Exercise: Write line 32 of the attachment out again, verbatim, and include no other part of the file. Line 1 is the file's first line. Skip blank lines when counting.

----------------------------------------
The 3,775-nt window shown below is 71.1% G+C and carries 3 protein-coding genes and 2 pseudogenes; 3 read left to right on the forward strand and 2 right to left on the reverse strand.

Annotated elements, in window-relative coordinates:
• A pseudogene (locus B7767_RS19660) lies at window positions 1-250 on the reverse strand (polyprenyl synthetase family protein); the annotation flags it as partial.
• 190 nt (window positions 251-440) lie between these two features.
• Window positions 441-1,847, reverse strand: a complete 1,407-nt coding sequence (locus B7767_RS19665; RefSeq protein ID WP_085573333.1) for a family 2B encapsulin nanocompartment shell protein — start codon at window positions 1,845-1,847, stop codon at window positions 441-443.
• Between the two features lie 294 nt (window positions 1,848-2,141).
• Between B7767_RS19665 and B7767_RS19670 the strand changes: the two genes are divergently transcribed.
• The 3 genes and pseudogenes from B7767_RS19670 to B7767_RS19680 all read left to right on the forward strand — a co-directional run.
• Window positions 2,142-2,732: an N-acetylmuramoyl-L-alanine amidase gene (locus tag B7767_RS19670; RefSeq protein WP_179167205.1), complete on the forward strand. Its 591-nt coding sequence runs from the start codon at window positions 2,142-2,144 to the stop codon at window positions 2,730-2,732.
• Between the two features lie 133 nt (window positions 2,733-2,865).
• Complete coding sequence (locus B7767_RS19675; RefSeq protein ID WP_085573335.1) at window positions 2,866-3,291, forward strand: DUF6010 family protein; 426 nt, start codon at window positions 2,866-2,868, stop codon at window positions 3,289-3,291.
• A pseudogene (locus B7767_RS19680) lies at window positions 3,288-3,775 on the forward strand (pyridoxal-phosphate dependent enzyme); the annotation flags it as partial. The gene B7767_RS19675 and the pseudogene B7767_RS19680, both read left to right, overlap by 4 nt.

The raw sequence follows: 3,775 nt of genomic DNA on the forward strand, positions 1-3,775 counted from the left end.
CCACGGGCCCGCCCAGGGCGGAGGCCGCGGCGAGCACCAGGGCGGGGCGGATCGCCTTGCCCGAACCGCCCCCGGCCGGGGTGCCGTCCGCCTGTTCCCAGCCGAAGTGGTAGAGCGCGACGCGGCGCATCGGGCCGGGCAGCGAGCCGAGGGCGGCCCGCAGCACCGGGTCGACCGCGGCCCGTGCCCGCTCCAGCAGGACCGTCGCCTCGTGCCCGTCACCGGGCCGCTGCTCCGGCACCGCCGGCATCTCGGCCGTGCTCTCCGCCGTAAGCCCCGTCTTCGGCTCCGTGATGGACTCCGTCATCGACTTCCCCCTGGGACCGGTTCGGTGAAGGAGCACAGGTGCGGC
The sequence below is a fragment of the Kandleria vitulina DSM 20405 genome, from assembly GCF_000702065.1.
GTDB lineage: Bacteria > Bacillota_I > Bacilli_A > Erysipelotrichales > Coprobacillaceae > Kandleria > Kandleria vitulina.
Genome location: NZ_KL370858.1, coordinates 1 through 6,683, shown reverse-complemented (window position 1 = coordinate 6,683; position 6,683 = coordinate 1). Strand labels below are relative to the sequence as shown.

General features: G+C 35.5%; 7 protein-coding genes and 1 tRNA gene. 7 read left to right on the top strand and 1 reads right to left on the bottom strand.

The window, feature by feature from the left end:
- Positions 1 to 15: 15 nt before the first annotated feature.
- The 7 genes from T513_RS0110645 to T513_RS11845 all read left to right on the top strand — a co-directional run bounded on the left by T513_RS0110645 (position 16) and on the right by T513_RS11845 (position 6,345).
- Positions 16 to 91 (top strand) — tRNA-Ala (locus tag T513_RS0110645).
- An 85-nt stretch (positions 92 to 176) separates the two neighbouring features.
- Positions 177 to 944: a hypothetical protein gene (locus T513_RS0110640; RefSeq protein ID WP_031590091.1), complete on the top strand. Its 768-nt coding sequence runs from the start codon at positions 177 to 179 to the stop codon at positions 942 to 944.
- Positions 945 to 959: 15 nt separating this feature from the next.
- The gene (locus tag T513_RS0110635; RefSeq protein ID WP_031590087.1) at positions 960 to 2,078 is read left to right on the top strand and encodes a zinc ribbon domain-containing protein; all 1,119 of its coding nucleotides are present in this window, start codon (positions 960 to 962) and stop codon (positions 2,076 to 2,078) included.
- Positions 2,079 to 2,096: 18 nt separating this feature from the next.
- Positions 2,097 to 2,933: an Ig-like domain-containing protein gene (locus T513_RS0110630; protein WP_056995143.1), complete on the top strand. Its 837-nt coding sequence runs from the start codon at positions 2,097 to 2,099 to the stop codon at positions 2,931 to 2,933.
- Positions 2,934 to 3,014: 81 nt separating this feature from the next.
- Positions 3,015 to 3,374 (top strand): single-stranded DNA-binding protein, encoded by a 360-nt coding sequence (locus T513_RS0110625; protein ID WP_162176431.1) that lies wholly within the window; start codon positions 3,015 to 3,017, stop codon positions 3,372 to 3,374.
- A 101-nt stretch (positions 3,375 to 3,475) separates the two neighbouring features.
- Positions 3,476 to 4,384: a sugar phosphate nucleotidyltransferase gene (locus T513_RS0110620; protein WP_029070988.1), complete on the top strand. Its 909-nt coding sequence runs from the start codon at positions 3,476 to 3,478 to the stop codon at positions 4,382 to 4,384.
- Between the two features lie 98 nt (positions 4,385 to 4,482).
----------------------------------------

- Positions 3,476 to 4,384: a sugar phosphate nucleotidyltransferase gene (locus T513_RS0110620; protein WP_029070988.1), complete on the top strand. Its 909-nt coding sequence runs from the start codon at positions 3,476 to 3,478 to the stop codon at positions 4,382 to 4,384.